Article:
JOHNSON CITY, Tenn. (WJHL) – A longtime ETSU professor’s three-year project to produce a Doc Watson CD box set has netted him two Grammy Award nominations — the eighth and ninth of Ted Olson’s career.

Olson, a professor for ETSU’s Appalachian Studies and Bluegrass, Old-Time and Roots Music Studies programs, co-produced the four-CD box set that came out last year. “Doc Watson — Life’s Work: A Retrospective” features 101 songs from throughout the legendary guitarist’s decades-long career.

Olson told News Channel 11 Monday Watson, a native of Deep Gap, N.C. in Watauga County, was more of a “song stylist” than a songwriter.

Ted Olson recently earned his 8th and 9th Grammy nominations. (WJHL photo)

“He was internationally renowned for his guitar stylings and his prowess on the American song bag, so to speak,” Olson said, referring to well-known traditional American tunes.

“People talk about his performance of American standards as kind of the ‘go to’ versions that everybody tried to emulate.”

Olson was nominated in the Best Album Notes category for what is essentially a book-length insert in the box set that cover’s the blind musician’s life in great detail. He’s also co-nominated with producers Scott Billington, Paul Blakemore and Mason Williams in the Best Historical Album category.

Olson has been nominated for seven previous Grammys, starting in 2011 with identical nominations (notes and best historical album) for “The Bristol Sessions, 1927-1928 — The Big Bang of Country Music.”

This year’s nominations mark his sixth for album notes and third for best historical album. He said each category has five nominees.

“This is from an international pool of entrants,” he said. “I’m not sure the number in my categories but I’m sure it was a couple hundred or more, so it’s an honor to be among the nominees.”

Peeling back the layers — A years’-long project

Olson said he was asked to create a Watson box set in early 2018. The task turned into a three-year project because Watson recorded on about a dozen different labels through the years.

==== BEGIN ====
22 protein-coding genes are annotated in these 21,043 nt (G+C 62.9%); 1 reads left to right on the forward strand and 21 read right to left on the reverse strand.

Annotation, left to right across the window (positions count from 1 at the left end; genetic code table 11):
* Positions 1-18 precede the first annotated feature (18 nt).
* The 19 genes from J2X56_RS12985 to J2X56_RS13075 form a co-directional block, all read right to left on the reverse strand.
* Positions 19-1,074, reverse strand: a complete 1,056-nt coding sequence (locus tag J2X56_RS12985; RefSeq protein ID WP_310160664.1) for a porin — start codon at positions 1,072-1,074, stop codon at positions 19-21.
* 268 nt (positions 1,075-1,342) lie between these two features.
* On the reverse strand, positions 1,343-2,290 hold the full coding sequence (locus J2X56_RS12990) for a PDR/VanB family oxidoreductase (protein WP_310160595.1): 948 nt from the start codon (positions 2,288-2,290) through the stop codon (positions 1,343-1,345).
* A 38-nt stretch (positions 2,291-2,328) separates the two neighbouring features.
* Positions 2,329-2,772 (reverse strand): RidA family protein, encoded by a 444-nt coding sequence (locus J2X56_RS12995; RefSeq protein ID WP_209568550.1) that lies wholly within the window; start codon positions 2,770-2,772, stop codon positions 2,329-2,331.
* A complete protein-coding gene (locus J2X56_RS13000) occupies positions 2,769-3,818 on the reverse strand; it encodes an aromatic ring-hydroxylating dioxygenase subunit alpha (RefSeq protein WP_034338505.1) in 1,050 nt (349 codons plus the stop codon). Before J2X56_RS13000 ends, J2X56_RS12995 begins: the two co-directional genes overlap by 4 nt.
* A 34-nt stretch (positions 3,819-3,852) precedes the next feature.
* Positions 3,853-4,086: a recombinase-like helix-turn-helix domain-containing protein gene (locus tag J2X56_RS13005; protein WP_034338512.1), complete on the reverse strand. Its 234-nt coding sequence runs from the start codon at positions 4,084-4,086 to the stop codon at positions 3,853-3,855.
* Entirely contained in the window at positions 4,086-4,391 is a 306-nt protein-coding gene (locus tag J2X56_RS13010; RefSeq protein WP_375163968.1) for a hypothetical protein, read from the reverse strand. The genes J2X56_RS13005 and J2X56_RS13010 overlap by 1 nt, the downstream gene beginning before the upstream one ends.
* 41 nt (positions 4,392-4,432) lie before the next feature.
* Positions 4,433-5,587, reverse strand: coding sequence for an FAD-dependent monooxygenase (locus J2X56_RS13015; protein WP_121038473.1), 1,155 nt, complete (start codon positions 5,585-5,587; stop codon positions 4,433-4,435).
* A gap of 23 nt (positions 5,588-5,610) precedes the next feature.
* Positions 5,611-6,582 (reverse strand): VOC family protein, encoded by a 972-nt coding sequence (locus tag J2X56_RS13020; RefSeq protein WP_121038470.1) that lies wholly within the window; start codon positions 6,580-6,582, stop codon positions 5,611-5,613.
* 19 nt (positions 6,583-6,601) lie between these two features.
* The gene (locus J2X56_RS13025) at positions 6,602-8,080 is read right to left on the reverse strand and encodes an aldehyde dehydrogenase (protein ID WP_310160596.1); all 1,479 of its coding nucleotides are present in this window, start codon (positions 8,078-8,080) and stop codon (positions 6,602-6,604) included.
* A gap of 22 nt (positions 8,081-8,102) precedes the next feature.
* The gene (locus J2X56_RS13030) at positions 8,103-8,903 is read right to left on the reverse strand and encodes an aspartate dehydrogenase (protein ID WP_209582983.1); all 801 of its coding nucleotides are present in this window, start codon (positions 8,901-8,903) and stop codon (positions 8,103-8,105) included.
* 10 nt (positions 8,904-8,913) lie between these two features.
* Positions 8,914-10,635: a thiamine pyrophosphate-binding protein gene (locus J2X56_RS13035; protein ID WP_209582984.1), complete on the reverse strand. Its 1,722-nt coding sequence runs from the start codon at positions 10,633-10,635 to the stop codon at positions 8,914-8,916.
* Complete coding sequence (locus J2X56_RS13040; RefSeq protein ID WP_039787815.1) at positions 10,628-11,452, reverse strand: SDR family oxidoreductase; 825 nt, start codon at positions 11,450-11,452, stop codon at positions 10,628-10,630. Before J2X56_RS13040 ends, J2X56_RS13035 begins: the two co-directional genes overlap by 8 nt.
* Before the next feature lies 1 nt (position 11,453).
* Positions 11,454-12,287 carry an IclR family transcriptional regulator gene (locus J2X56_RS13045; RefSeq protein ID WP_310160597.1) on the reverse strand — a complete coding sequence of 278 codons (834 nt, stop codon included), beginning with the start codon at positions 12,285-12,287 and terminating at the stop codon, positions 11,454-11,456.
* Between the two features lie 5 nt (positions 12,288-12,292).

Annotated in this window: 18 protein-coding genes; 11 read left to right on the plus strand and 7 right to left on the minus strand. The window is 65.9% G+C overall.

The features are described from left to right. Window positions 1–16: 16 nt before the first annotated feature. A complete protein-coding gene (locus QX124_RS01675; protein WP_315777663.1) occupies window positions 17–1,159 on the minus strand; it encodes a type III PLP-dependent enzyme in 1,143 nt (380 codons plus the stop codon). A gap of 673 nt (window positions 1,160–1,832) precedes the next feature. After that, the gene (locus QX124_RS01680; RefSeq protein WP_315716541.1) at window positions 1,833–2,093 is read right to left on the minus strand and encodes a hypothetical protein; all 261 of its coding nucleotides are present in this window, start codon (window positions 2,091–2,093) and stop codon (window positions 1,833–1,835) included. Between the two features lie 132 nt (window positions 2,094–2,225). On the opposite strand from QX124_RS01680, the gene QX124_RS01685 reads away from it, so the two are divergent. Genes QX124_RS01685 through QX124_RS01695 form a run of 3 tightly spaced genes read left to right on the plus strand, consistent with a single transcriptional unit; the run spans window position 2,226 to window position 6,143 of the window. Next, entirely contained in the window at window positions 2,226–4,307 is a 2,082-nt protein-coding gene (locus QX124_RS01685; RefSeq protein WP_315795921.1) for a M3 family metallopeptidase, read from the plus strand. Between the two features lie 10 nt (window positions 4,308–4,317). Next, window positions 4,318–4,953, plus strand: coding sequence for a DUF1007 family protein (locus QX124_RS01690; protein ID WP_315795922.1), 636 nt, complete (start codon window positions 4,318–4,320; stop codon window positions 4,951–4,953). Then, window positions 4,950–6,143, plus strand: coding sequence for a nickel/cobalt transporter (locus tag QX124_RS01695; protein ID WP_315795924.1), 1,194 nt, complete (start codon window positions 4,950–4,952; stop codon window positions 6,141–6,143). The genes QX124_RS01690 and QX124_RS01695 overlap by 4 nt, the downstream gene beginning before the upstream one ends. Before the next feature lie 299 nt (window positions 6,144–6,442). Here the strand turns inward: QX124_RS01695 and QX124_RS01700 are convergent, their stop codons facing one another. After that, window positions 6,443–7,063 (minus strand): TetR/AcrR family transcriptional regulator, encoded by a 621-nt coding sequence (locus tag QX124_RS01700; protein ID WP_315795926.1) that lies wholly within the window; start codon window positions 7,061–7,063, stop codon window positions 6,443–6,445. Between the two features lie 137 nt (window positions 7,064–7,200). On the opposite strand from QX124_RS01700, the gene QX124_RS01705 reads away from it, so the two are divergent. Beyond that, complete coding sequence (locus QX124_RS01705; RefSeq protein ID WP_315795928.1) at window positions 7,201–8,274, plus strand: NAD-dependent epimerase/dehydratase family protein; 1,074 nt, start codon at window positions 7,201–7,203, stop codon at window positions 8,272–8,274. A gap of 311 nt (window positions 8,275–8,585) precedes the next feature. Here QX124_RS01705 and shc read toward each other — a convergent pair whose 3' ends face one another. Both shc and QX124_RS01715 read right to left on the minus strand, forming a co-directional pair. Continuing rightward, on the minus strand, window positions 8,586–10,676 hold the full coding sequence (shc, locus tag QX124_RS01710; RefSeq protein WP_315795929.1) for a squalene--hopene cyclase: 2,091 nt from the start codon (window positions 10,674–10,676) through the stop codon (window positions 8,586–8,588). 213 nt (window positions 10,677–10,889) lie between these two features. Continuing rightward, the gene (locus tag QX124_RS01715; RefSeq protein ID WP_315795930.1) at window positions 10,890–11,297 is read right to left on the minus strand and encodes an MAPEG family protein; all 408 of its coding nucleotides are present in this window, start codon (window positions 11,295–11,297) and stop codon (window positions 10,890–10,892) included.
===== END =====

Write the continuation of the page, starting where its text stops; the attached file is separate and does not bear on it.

“It was a licensing challenge to put it mildly to get permission to use all of those tracks,” Olson said.

Some of the labels were non-existent, including one that produced a Watson album that won him two Grammys in the early 1970s.

“The owner was an Irish magnate who no longer is on the scene,” Olson said. “Nobody could track him down, nobody could find out exactly who had purchased the ownership of that label. It took three years to obtain licensing, so that’s why it took three years to put it out.”

That legwork also gave Olson additional time to craft the lengthy notes on a man who would rise from being one of many talented Southern Appalachian pickers to become a national treasure.

Olson said Watson grew up in a musically talented family, so much so that a few songs the family recorded on a 1963 album made the box set.

“He was from one of those very talented Appalachian families where everybody played something and sang,” Olson said.

Included in the notes is extensive information about Watson’s time spent playing in Johnson City with a band fronted by Jack Williams.

“It was like a rockabilly band,” Olson said. “He played around Johnson City regularly for years and years, and then of course he came back every year to play at the Down Home.”

But Watson was talented, likeable and versatile, and his career blossomed. Olson said he was “a flawless interpreter of blues music.

“Being blind he was color blind. He was often noted as one of the great blues players of his era but he played Appalachian string band music, he played ballads — he could sing a ballad as well as anybody.”

Eventually, Watson carried enough influence to record whatever he chose. And Olson said his stylings ran the gamut.

“He was a traditional artist, a folk artist, but he called his music ‘traditional-plus.’ So basically his repertoire was comprised of traditional songs and tunes plus everything else he liked. So he gave himself license to record anything he wanted.

“One of his last recordings that’s on the box set that I put out was of Nights in White Satin by the Moody Blues. So he was adventurous to the end.”

Fans of Olson’s work can watch the 2023 Grammy Awards on Sunday, Feb. 5 to see if he and his colleagues win, but Olson said the nominations alone are an honor.

“This box set was a chance for me to commemorate a truly great Appalachian artist,” Olson said. “And it is gratifying that the Grammy nominations are reminding people far and wide of Watson’s profound impact on music nationally and internationally.”

Memories at The Down Home

Down Home co-owner Ed Snodderly remembered Watson’s visits, often on the Saturday before Christmas, fondly.

“It centered us when he came, centered us with his will, his fame, and his integrity and his personal boldness,” said Snodderly. “It calmed everyone down.”

Snodderly added that Watson’s performances drew crowds of all ages. Watson would take visitors in the back room at the Down Home prior to his performances.

“He would sort of hold court back there,” Snodderly said.

He knew how to keep a crowd under control too, Snodderly said. He recounted a time when Watson diffused a drunk teenager by saying, “I remember when I had my first beer.” The crowd was quiet after that.

“He knew how to be the teacher in the class. He was in charge.”

“He was a great performer,” Snodderly said. “We miss him.